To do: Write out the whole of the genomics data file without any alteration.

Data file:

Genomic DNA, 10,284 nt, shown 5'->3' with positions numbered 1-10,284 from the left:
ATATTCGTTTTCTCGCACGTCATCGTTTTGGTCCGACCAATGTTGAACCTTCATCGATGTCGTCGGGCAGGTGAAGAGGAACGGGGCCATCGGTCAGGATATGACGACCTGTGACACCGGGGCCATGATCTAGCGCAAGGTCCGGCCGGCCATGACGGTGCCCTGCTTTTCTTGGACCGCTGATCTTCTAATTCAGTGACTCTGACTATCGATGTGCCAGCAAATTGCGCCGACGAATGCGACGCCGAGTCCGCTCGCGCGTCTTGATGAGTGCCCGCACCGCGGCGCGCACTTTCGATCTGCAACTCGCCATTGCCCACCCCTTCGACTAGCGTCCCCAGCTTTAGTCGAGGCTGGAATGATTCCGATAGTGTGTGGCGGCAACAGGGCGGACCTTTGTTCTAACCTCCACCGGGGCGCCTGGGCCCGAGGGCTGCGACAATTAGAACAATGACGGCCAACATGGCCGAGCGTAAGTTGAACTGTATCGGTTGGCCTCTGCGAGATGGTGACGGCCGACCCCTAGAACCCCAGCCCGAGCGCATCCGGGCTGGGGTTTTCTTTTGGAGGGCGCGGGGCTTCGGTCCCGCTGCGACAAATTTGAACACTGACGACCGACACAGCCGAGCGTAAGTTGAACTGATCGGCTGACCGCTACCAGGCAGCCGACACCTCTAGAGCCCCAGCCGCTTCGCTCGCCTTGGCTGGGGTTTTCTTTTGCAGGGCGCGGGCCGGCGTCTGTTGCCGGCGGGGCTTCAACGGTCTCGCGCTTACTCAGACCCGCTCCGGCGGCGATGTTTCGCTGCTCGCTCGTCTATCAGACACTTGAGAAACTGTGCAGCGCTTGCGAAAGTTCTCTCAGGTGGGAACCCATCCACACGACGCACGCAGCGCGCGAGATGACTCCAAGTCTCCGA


Genomic DNA, 10,284 nt, shown 5'->3' with positions numbered 1-10,284 from the left:
ATATTCGTTTTCTCGCACGTCATCGTTTTGGTCCGACCAATGTTGAACCTTCATCGATGTCGTCGGGCAGGTGAAGAGGAACGGGGCCATCGGTCAGGATATGACGACCTGTGACACCGGGGCCATGATCTAGCGCAAGGTCCGGCCGGCCATGACGGTGCCCTGCTTTTCTTGGACCGCTGATCTTCTAATTCAGTGACTCTGACTATCGATGTGCCAGCAAATTGCGCCGACGAATGCGACGCCGAGTCCGCTCGCGCGTCTTGATGAGTGCCCGCACCGCGGCGCGCACTTTCGATCTGCAACTCGCCATTGCCCACCCCTTCGACTAGCGTCCCCAGCTTTAGTCGAGGCTGGAATGATTCCGATAGTGTGTGGCGGCAACAGGGCGGACCTTTGTTCTAACCTCCACCGGGGCGCCTGGGCCCGAGGGCTGCGACAATTAGAACAATGACGGCCAACATGGCCGAGCGTAAGTTGAACTGTATCGGTTGGCCTCTGCGAGATGGTGACGGCCGACCCCTAGAACCCCAGCCCGAGCGCATCCGGGCTGGGGTTTTCTTTTGGAGGGCGCGGGGCTTCGGTCCCGCTGCGACAAATTTGAACACTGACGACCGACACAGCCGAGCGTAAGTTGAACTGATCGGCTGACCGCTACCAGGCAGCCGACACCTCTAGAGCCCCAGCCGCTTCGCTCGCCTTGGCTGGGGTTTTCTTTTGCAGGGCGCGGGCCGGCGTCTGTTGCCGGCGGGGCTTCAACGGTCTCGCGCTTACTCAGACCCGCTCCGGCGGCGATGTTTCGCTGCTCGCTCGTCTATCAGACACTTGAGAAACTGTGCAGCGCTTGCGAAAGTTCTCTCAGGTGGGAACCCATCCACACGACGCACGCAGCGCGCGAGATGACTCCAAGTCTCCGA